As many of you know, I like to joke about my dog Edmund. I’ve written here about how in early sobriety I hoped for his early demise because I thought it would be a good excuse to drink.
Of course, I didn’t really want that to happen. And these days I no longer think of drinking as something I wish I could do, thank God.
But still, over the years, I’ve had some fun pretending I don’t adore Edmund. Since most dog owners are so over-the-top devoted, it cracked me up to act the opposite way. In a sick attempt at humor, I’d say things like, “Edmund went missing the other day and I really had my hopes up.”
None of that seems funny anymore.
In recent months, Edmund hasn’t seemed himself. I thought he was getting old (he turned ten this summer), or that he might be upset about the chaos caused by this impending move. Last week, I took him to the vet and he got on pain meds for a possible dental issue or pulled muscle.
Then, over the weekend, he took a sharp turn for the worse. He was totally lethargic, wouldn’t eat even human food, and his spark was entirely gone. I rushed him to the vet yesterday morning for more tests, and within a half hour was shocked to learn he had advanced cancer and internal bleeding.
I called Dave, who rushed to join me at the vet. After talking over his prognosis with the doctor, we realized he was suffering—and we had to let him go.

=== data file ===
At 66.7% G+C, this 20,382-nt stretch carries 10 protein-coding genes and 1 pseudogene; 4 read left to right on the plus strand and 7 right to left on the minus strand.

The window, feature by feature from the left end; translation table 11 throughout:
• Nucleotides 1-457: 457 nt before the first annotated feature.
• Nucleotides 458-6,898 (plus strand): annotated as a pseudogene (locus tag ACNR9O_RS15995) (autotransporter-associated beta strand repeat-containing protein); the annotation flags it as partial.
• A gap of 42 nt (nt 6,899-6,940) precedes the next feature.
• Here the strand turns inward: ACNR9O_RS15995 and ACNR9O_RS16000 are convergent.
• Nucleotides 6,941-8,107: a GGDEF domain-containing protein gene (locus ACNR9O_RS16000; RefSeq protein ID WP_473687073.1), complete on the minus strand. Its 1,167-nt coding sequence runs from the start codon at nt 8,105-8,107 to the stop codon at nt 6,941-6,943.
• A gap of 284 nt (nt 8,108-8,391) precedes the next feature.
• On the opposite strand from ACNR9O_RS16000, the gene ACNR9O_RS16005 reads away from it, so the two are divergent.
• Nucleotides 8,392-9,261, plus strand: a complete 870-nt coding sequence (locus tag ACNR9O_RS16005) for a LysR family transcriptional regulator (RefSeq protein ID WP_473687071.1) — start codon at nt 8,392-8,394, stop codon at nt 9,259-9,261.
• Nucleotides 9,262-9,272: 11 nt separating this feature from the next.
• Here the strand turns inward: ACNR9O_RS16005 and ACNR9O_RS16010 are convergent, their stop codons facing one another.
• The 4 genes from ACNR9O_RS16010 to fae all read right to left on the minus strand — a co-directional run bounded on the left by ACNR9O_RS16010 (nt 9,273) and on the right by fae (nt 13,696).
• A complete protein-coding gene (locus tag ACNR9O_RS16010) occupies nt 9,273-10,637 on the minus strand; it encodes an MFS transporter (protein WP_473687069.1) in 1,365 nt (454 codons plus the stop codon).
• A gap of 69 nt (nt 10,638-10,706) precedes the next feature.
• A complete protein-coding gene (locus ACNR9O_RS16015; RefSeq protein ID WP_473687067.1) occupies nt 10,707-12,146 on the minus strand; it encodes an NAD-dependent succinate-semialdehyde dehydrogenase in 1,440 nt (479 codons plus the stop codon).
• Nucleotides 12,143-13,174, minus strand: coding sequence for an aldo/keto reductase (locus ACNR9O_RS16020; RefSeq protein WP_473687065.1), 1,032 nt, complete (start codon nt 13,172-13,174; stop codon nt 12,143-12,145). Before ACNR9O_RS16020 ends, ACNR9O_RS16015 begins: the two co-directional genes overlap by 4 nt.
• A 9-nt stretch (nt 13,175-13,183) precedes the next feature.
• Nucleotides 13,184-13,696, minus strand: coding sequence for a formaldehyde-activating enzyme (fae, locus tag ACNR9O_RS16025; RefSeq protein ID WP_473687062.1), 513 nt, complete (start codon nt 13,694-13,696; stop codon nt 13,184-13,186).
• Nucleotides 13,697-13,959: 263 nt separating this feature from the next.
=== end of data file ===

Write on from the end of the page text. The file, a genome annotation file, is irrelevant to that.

The staff left us alone to say good-bye. Naturally, my tears turned to sobs. The hardest moment was when Dave gently removed Edmund’s leash. What I did next might seem kind of weird. I got on my knees and held Edmund’s face close and begged his forgiveness. For not always loving him well, for making fun of him, for taking him for granted.
I used to tell Edmund to keep his “garbage mouth” away from me. Now, for the first time in ten years, I let him lick my lips as much as he wanted. And when he began to lick all the tears on my face, it felt like forgiveness. It reminded me of the simple truth that when we make amends to people (or animals), we do it as much for ourselves as for them.
Today, it seems surreal that Edmund is gone. No squeals of delight when I emerged from the bedroom this morning. No little black dog at my heels begging for a walk.
Before Dave left for work, he reminded me of those rare occasions in the past when Edmund was gone for some reason and we marveled at how big the house seemed without him in it. How could such a small dog take up so much space?
“But what felt like spaciousness then,” Dave said, “feels like emptiness now.”
He was right, of course. And yet, as the day has worn on, I’ve realized how often the opposite is also true. When I choose to feel my emptiness instead of run from it, it becomes something closer to spaciousness. A place where grace and hope can flow.
So this is what I’m trying to do today. Let myself feel the sadness. And be grateful I don’t have to drink my painful feelings away.
I’m also remembering all the lessons I learned from Edmund. About living in the present moment. About being content with small gifts and pleasures. About not holding grudges.
I called him Edmund the Arrogant once, but from now on I’ll think of him as Edmund the Great.
And he was.
P.S. We’re moving to New York on the 15th. I hope to write more about things in Raw soon. Maybe in January. In the meantime, have a wonderful Christmas!